Counterintuitively, those that are the best and brightest needed more help than you think.
They don't mince words and have the courage to pursue their goals despite and in spite of obstacles.
They don't settle for the mediocre-they push the boundaries of the limits that they find themselves in.
We can't afford to chase those that are not ready, not willing, and not able to be helped in general. This applies to organizations whose bottom workers cannot and will not be saved with the amount of investments in motivation, retraining, and financial rewards.
There are tons of people out there who are already doing amazing work.
The people who are depressed, suffering, and immobile have the tendency to wait for enormous amount of time, second-guess their moves, and incoherent about their processes.
Help those who are already leading and learning all the time.
In times of crisis, calamity, and/or disaster, we turn to the people that we trust to get advice, feedback, or correct information.
The Internet and the public space have churned in enormous amount of the same information regurgitated in many forms and at various levels.
After the first few weeks of the pandemic, none of them is useful anymore.
The world had moved on and the people have coped well despite the initial fear and chaos.
We don't need a crystal ball or sooth sayers. We need independent thinkers.
Now, it is imperative to reimagine organizations that can progress past-COVID19, in a new dispensation that does not respect past records of success.
There are two types of organizations responding well to post-recovery:
One type of organization refuses to get behind the public path to recovery and have chosen to enact their own norms and policies that demonstrate clear strategic awareness of their organizational capabilities and understanding of the dynamics around them. They have made 'lemonades out of the lemons' and unafraid to keep on reinventing themselves to get the right challenge they need.
Another type of organization is preparing themselves to have multiple capabilities on various types of implementation and service delivery. At the granular level, it means that staff will be competent whatever the next 6 to 12 months will be. There is no more postponement or cancellation of programming, but all will be migrated to virtual delivery. The knee-jerk reaction is over.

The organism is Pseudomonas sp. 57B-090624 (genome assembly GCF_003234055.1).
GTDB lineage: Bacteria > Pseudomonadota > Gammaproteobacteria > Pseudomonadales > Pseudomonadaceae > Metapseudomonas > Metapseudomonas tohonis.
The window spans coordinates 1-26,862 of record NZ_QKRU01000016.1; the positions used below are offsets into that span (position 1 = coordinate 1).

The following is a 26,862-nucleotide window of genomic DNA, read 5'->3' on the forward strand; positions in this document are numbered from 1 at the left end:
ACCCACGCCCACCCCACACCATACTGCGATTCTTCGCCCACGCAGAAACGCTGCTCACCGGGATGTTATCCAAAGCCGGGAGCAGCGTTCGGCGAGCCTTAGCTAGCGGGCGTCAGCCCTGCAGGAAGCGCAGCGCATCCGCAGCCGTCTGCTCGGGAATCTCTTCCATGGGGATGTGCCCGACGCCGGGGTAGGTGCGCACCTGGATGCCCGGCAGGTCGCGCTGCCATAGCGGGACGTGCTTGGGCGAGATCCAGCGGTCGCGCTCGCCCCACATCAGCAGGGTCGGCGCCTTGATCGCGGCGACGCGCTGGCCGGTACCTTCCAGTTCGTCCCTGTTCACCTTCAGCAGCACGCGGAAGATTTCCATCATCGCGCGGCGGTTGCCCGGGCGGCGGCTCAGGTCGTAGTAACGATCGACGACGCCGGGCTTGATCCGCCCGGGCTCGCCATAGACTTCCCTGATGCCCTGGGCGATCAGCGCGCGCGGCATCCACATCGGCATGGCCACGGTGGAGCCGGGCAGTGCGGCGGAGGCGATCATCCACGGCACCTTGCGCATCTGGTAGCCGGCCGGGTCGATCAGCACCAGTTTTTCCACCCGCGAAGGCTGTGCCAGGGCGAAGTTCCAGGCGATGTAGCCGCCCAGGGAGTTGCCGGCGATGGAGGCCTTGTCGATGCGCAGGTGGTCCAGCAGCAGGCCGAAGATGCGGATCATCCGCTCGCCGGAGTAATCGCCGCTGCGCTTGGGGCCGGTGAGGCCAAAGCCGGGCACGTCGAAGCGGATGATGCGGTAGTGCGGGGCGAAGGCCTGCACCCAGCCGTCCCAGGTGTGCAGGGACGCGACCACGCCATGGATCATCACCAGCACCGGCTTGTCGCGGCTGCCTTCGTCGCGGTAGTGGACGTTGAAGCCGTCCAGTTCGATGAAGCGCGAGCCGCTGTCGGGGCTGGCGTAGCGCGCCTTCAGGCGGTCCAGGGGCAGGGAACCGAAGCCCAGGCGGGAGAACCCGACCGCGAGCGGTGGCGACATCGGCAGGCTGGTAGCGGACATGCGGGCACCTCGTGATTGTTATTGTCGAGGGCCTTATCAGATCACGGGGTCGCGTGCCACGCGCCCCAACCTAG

Going above the noise of recovery is a challenge in itself. This means that leaders should have the clarity of intent and objectives with the latest information on what's allowable and not. The rest hinges on the boldness of their imagination.
Cities such as Michigan, BC and countries such as Denmark and Germany are slowly reopening up after a few weeks of lockdown.
This all depends on what industries and movements are allowed to have freedom of access or movement. What it clear is that the restrictions can be staggered in such a way that the spread can be prevented. Socialising with certain limits can be reopened again. Vital industries such as manufacturing, agriculture, construction, and retail could be opening up more so than others.
The question I have for your organization is: what is your reopen plan?
Are you putting in place measures to ensure that the return to business unusual is secured, in gradual mode as conditions allow?
What personnel, management, technical, and strategic issues come to play?
What capacities are available now and should be reinforced when the organization reopens?
Who needs to be recalled back? Who needs to be on standby or in anticipation of slow but steady activity?
These questions are not premature, they are ripe for asking and answering now.
This week, I hosted and facilitated a strategic conversation with business owners, entrepreneurs, and executives of associations and service programs in Central Alberta.
Riding the waves of recovery is a fascinating subject, but combined with the insights of surfing, it generated more visual appeal than anything related to riding on the waves. I am not a surfer by any means but there are clear and compelling insights about surfing that can be applied in business and life.
For beginners, you need to consider the following:
1. Health- you need to be in good shape, young and old can quickly adapt to the physicality of the sport. Some sports like snowboarding and swimming are already in the league . In business, your fundamentals must be in good shape. If 'cash is king,' know how to get short-term cash by extending your value to your customers, increasing your offering, and getting better at repeat business.
2. Skills and capacities-you need to be a good swimmer to be safe and have fun doing the sport. Knowing your capacity will help you upgrade your skill and learn to remediate. You can't fake your way into the game unless you have the capacities to deal with different scenarios, starting small and learning as you go. Same is true with business owners who do not have the basic skills in marketing, branding, asking for the sale, and management of key staff and assets. Do you have the right team aboard? Do you keep abreast of current trends and information about your target markets?